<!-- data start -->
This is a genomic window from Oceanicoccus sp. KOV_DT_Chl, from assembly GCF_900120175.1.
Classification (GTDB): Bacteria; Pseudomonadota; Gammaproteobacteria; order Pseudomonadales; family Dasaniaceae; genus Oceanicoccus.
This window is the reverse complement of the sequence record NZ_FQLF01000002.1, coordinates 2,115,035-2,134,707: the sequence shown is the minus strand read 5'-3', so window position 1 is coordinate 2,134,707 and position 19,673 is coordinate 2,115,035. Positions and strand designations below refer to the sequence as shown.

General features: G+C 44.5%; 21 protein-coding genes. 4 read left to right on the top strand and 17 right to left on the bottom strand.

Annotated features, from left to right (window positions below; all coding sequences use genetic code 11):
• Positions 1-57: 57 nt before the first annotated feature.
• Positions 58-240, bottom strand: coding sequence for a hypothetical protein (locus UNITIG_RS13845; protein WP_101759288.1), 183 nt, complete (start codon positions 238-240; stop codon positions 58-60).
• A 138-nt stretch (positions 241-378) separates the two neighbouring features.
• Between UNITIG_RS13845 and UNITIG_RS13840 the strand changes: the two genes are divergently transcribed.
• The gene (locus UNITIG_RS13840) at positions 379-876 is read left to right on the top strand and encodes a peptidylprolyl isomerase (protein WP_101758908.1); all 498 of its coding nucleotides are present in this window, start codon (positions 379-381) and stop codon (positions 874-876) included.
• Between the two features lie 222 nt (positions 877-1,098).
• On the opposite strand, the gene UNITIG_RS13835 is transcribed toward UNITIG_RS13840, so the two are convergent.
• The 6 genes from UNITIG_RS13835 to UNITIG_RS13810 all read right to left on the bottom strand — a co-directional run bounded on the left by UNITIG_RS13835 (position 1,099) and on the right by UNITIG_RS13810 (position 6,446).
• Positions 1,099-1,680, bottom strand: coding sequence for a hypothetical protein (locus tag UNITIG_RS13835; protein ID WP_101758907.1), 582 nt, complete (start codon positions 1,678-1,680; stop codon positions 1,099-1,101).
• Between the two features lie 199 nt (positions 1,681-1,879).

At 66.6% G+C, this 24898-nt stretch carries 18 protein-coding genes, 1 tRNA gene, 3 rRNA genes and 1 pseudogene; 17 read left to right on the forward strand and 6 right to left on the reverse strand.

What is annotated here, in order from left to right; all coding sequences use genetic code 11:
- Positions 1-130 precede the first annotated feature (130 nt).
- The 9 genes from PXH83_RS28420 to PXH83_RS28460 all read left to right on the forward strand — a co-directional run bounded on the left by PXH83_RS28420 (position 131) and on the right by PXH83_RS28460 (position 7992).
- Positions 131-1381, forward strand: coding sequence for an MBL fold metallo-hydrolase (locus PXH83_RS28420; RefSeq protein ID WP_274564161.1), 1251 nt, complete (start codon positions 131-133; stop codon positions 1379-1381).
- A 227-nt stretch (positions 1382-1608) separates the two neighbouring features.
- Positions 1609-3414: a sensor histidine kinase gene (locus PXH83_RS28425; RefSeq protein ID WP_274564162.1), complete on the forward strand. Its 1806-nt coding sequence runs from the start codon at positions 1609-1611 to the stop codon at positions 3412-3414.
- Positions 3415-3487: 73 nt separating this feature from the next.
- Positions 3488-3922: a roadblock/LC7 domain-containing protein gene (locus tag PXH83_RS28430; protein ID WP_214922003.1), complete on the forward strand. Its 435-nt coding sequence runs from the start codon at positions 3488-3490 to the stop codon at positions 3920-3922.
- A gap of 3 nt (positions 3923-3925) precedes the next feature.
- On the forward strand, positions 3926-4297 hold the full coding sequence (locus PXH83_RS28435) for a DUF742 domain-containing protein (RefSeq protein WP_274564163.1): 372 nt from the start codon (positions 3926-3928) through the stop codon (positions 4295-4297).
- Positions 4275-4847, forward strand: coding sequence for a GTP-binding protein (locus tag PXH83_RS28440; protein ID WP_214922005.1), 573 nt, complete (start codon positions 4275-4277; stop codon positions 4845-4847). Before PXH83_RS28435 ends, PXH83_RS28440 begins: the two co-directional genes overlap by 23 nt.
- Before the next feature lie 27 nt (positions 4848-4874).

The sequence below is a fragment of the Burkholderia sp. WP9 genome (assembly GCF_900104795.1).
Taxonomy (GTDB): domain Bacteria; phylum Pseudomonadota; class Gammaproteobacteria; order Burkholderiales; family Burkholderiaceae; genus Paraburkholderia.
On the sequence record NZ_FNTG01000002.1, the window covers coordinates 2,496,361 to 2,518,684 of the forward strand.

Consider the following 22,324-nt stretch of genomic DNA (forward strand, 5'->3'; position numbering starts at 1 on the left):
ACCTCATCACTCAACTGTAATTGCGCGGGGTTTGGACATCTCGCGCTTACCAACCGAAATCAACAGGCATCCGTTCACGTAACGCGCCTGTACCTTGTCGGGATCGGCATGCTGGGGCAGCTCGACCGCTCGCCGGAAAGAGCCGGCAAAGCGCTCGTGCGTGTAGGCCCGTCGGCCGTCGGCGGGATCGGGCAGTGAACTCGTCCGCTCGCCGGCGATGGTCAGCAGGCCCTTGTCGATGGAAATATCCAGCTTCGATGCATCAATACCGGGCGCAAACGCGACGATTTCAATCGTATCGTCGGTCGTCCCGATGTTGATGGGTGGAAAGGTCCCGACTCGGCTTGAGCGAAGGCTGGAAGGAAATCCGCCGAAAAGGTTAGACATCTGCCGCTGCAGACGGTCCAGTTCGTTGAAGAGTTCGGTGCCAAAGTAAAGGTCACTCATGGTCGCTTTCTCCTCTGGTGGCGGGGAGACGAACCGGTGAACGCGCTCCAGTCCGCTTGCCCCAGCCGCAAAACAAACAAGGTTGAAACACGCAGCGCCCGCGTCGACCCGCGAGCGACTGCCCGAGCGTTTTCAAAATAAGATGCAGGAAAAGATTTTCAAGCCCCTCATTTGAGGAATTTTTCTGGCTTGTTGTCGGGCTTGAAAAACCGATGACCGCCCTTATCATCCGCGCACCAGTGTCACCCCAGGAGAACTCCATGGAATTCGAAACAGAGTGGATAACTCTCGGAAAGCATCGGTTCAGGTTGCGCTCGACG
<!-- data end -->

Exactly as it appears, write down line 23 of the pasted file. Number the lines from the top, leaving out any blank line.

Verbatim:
- Positions 3415-3487: 73 nt separating this feature from the next.